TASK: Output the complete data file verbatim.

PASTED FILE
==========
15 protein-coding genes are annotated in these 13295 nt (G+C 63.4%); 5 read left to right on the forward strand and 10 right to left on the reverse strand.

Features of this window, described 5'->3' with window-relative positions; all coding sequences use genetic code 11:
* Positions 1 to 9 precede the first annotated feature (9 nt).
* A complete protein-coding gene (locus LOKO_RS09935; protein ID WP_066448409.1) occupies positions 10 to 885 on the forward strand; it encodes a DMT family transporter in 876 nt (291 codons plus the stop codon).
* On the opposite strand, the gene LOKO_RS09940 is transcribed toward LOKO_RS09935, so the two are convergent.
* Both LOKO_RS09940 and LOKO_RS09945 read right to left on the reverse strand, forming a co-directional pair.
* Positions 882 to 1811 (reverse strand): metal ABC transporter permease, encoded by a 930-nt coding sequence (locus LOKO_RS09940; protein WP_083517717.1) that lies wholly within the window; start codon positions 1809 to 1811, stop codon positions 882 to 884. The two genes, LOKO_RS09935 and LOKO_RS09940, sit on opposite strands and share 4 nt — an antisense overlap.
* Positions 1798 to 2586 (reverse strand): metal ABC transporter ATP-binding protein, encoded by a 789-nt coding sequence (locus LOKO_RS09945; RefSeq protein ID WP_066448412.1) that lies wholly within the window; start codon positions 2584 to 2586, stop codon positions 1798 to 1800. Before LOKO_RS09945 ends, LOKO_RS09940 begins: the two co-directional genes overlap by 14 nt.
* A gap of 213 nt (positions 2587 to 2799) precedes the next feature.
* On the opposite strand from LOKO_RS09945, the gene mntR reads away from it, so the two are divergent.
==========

15 protein-coding genes are annotated in these 13295 nt (G+C 63.4%); 5 read left to right on the forward strand and 10 right to left on the reverse strand.

Features of this window, described 5'->3' with window-relative positions; all coding sequences use genetic code 11:
* Positions 1 to 9 precede the first annotated feature (9 nt).
* A complete protein-coding gene (locus LOKO_RS09935; protein ID WP_066448409.1) occupies positions 10 to 885 on the forward strand; it encodes a DMT family transporter in 876 nt (291 codons plus the stop codon).
* On the opposite strand, the gene LOKO_RS09940 is transcribed toward LOKO_RS09935, so the two are convergent.
* Both LOKO_RS09940 and LOKO_RS09945 read right to left on the reverse strand, forming a co-directional pair.
* Positions 882 to 1811 (reverse strand): metal ABC transporter permease, encoded by a 930-nt coding sequence (locus LOKO_RS09940; protein WP_083517717.1) that lies wholly within the window; start codon positions 1809 to 1811, stop codon positions 882 to 884. The two genes, LOKO_RS09935 and LOKO_RS09940, sit on opposite strands and share 4 nt — an antisense overlap.
* Positions 1798 to 2586 (reverse strand): metal ABC transporter ATP-binding protein, encoded by a 789-nt coding sequence (locus LOKO_RS09945; RefSeq protein ID WP_066448412.1) that lies wholly within the window; start codon positions 2584 to 2586, stop codon positions 1798 to 1800. Before LOKO_RS09945 ends, LOKO_RS09940 begins: the two co-directional genes overlap by 14 nt.
* A gap of 213 nt (positions 2587 to 2799) precedes the next feature.
* On the opposite strand from LOKO_RS09945, the gene mntR reads away from it, so the two are divergent.